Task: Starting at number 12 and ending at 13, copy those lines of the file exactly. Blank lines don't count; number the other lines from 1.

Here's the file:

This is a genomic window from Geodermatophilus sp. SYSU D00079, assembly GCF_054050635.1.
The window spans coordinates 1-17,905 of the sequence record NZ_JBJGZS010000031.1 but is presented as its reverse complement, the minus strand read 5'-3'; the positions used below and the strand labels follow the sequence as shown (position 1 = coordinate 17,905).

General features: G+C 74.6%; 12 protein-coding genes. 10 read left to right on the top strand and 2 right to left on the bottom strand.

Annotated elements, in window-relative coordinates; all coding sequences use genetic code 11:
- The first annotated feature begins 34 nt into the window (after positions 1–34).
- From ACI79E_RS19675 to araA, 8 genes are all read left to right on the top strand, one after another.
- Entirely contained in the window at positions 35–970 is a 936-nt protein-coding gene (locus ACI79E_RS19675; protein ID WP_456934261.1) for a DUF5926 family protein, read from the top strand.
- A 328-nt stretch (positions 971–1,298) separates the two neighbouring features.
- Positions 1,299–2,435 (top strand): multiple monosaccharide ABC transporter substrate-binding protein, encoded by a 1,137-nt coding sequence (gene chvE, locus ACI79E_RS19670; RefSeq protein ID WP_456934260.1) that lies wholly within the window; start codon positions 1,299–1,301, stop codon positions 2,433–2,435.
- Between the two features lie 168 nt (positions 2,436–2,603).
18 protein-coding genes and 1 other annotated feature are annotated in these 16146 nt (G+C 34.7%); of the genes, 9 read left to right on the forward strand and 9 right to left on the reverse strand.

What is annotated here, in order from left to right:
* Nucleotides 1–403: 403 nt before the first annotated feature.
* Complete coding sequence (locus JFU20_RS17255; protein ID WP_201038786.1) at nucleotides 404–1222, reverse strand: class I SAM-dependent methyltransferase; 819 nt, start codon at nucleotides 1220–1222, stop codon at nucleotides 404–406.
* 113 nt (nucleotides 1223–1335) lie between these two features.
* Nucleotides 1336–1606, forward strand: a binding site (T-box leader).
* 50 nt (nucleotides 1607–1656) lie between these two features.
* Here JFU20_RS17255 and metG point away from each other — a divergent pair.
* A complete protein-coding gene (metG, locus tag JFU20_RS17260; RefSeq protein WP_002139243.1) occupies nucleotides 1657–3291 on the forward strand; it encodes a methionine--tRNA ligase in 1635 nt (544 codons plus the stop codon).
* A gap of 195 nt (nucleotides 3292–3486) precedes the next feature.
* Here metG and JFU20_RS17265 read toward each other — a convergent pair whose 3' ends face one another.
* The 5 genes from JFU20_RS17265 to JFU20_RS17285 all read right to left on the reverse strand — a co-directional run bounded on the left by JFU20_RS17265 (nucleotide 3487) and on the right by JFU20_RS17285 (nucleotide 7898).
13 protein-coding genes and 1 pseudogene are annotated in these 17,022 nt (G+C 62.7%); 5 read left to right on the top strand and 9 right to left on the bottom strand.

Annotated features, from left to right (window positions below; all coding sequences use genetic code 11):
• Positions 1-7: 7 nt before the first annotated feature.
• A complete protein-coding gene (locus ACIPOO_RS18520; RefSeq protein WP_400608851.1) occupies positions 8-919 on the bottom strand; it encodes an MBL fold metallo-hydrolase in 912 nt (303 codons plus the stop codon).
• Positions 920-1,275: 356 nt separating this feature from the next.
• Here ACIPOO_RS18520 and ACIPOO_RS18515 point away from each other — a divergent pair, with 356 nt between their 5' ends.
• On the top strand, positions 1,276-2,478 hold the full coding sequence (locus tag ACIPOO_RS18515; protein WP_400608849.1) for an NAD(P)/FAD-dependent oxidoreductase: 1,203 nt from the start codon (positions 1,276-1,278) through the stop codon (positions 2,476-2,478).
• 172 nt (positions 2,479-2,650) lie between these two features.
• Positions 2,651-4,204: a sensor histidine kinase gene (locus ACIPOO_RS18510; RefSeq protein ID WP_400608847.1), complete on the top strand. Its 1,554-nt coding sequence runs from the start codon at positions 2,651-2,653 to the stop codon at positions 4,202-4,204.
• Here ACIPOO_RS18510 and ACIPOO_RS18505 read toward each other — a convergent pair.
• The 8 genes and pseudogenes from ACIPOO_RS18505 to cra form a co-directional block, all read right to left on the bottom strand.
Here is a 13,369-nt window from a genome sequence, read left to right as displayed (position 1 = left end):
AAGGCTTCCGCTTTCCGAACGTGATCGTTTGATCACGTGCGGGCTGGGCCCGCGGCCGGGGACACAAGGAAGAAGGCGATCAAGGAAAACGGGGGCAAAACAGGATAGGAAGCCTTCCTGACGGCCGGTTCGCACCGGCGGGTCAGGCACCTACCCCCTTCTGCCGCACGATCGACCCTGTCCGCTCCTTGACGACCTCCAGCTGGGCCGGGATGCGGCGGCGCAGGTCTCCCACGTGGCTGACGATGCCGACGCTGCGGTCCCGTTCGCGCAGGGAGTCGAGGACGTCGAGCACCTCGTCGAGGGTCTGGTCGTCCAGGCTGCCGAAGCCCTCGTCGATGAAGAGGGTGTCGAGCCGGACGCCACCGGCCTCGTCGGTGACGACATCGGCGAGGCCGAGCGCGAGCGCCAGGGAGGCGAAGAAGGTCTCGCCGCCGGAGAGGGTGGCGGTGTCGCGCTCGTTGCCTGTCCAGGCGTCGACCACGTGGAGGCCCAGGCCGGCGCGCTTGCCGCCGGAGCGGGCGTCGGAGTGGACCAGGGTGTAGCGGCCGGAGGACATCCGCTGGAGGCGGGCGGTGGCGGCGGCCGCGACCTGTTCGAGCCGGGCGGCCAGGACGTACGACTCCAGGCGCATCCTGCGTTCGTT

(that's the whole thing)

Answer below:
What is annotated here, in order from left to right:
* Nucleotides 1–403: 403 nt before the first annotated feature.